When we initially arrived in France in October last year (2020) we had no idea we'd be staying here so long, or that we would be applying for French residency.
But it is a fast-changing world we currently live in, and as we've always said, it is vital to remain flexible, aware of changes happening around you, and prepared to make a change in plans should an opportunity present itself, or circumstances beyond your control force your hand.
In late March it was starting to look like the second scenario was developing, and changes in government policies may be about to have a serious impact on the choices we'd be able to make.
With both the French and UK governments talking about rising covid case numbers, and the UK in particular implementing some draconian regulations, we had to put some serious thought into our next moves.
Our campervan was UK-registered and insured, and importing it into France would be a minefield of red tape and taxes. Our original thoughts had been based around a vague plan of heading back to the UK for an extended period around May and June, when we'd be able to get a new MOT test (mechanical inspection) for the camper, and perhaps enjoy a month or so travelling around the highlands of Scotland before the tourist season kicked into high gear.
However, the UK government had by that time banned all travel abroad for UK citizens, and suggested fines of up to GBP £10,000, and possibly even imprisonment, would be the penalty for those trying to do so.
They had also implemented a 10 day quarantine requirement for anyone arriving in the UK, and depending upon the country you arrived from, this would either be self-isolation, or, if you were in-bound from a so-called "red list" country, enforced quarantine in a government approved hotel for 10 days, at a cost of £1,750 per person, or £2,500 per couple.
There were suggestions that France might be about to be added to the red list, so at the end of March we had to make a quick decision.
With there being a real possibility of not being able to return to the UK without incurring a £2,500 government hotel bill, we decided to head back at the start of April with the goal of selling the van.
We booked ferry tickets, found out where we could get a covid test on route to the ferry port, as we'd need on to enter the UK, and also booked the obligatory Day 2 & Day 8 PCR tests we had to take in the UK during our ten-day UK self-isolation.
Our hurried trip north through France went well, and we were pleased that our residency applications meant we could get a free covid test and certificate from a pharmacy in a small town close to the port at Dieppe.
Back in the UK we headed north to a friend's farm property, where we could park the van for the required 10 days of isolation. During that time we tidied up the van, and finished off all the last little jobs I'd never quite got around to while building it.
We dutifully sent our test kits in, under threat of massive fines if we broke the rules, and eventually were free to move around once more.
We spent a few days visiting friends and family, and placed adverts for the van. We got quite a lot of interest, and by the time we got to Vanessa's mum we had several people wanting to view.
The first couple who saw it bought it, and we spent our last night in it at a campsite close to Vanessa's mum's home. We were very sad to see it go, as we'd had such fun in it, but having so much of our savings tied up in a UK-registered vehicle while living in France, when travel seemed to be getting harder and harder, was just not a realistic proposition.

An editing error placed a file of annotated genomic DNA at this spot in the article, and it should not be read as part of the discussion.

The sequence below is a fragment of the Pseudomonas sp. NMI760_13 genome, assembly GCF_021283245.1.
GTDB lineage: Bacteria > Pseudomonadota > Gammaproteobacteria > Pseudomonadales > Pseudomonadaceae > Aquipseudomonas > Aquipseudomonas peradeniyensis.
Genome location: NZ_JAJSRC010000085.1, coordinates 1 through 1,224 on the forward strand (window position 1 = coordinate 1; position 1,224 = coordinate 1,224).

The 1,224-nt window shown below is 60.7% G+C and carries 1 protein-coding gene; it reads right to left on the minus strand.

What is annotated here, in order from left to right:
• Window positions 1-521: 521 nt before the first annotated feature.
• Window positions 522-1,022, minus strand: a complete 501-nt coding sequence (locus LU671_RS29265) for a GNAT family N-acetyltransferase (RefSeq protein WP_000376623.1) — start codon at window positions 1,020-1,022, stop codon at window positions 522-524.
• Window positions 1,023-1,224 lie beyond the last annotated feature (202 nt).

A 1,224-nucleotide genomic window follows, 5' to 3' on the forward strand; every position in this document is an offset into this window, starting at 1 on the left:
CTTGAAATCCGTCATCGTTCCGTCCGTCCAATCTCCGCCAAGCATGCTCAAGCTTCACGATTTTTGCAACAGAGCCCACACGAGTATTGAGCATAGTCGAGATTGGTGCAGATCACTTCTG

Before selling the van we'd bought a car, and transferred all our possessions over, ready for the journey back to France. The car was cheap enough that our current plan for it is to just use it for a year, and then either sell it or scrap it, whichever proves to be the easiest.
The ferry back to France was perhaps the most surreal experience so far, topping the cycle rides around the empty zombie-holocaust French countryside, and the eerily silent mid-winter ski resorts.
The UK was under strict "no-foreign-travel" rules, with treats of massive fines for simply turning up at a port of departure. We booked our PCR test to fit our return ferry date, and upon arrival at the port we greeted by cheery staff who asked, "Are you THE car booking for today?"
We thought they were joking, but we were literally the only car on the ferry. Four HGVs were loaded behind us, and the ferry set sail with a grand total, we think, of 8 passengers - two of us in the only car, two foot passengers, and four lorry drivers.
Once again we wondered how long businesses such as the ferry company could stay afloat under such dreadful economic conditions.
Here's a video of the deserted lounge and dining area of the ferry, as well as the return to the almost deserted vehicle deck. I tried to catch the announcement advising us, because of covid, not to group too tightly at the top of the stairs, but I missed it. It would have been hard to group the three of us descending to the car deck very tightly
Our papers proving our French residency application got us back in to France without any problems, and we began the long overnight drive back down to Burgundy.
By this time, late April, France was back under evening curfew restrictions, and the roads were utterly empty. We were amazed that we weren't stopped and questioned by police, even when road closures meant we had to take a detour through the outskirts of Paris at 3am.
Strange times indeed.
Our UK return had been hurried and stressful, but it had been great to catch up with friends and family, as well as sell the campervan.
We'd have loved to have spent a bit more time in the UK, but we had a couple of important appointments to keep back in Burgundy...